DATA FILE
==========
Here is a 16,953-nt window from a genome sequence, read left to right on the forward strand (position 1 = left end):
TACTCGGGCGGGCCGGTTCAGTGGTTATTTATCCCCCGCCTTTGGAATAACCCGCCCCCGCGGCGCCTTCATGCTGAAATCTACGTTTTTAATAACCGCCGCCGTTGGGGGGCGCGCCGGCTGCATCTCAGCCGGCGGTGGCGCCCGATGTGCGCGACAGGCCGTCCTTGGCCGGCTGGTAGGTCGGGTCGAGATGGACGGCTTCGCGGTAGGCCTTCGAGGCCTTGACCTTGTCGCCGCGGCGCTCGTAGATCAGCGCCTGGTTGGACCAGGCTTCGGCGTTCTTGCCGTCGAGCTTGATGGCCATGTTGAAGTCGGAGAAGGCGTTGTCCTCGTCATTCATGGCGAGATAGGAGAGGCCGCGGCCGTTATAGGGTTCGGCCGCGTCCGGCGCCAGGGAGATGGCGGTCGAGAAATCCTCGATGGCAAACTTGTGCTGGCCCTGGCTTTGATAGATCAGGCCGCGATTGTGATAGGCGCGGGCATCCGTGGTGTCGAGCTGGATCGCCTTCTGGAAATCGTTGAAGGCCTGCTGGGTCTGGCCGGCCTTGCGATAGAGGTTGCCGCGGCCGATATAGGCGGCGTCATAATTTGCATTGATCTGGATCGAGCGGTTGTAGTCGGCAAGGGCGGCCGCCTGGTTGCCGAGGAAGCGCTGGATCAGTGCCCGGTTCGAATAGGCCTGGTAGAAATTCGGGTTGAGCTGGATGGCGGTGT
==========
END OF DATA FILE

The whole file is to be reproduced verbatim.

Here is a 16,953-nt window from a genome sequence, read left to right on the forward strand (position 1 = left end):
TACTCGGGCGGGCCGGTTCAGTGGTTATTTATCCCCCGCCTTTGGAATAACCCGCCCCCGCGGCGCCTTCATGCTGAAATCTACGTTTTTAATAACCGCCGCCGTTGGGGGGCGCGCCGGCTGCATCTCAGCCGGCGGTGGCGCCCGATGTGCGCGACAGGCCGTCCTTGGCCGGCTGGTAGGTCGGGTCGAGATGGACGGCTTCGCGGTAGGCCTTCGAGGCCTTGACCTTGTCGCCGCGGCGCTCGTAGATCAGCGCCTGGTTGGACCAGGCTTCGGCGTTCTTGCCGTCGAGCTTGATGGCCATGTTGAAGTCGGAGAAGGCGTTGTCCTCGTCATTCATGGCGAGATAGGAGAGGCCGCGGCCGTTATAGGGTTCGGCCGCGTCCGGCGCCAGGGAGATGGCGGTCGAGAAATCCTCGATGGCAAACTTGTGCTGGCCCTGGCTTTGATAGATCAGGCCGCGATTGTGATAGGCGCGGGCATCCGTGGTGTCGAGCTGGATCGCCTTCTGGAAATCGTTGAAGGCCTGCTGGGTCTGGCCGGCCTTGCGATAGAGGTTGCCGCGGCCGATATAGGCGGCGTCATAATTTGCATTGATCTGGATCGAGCGGTTGTAGTCGGCAAGGGCGGCCGCCTGGTTGCCGAGGAAGCGCTGGATCAGTGCCCGGTTCGAATAGGCCTGGTAGAAATTCGGGTTGAGCTGGATGGCGGTGT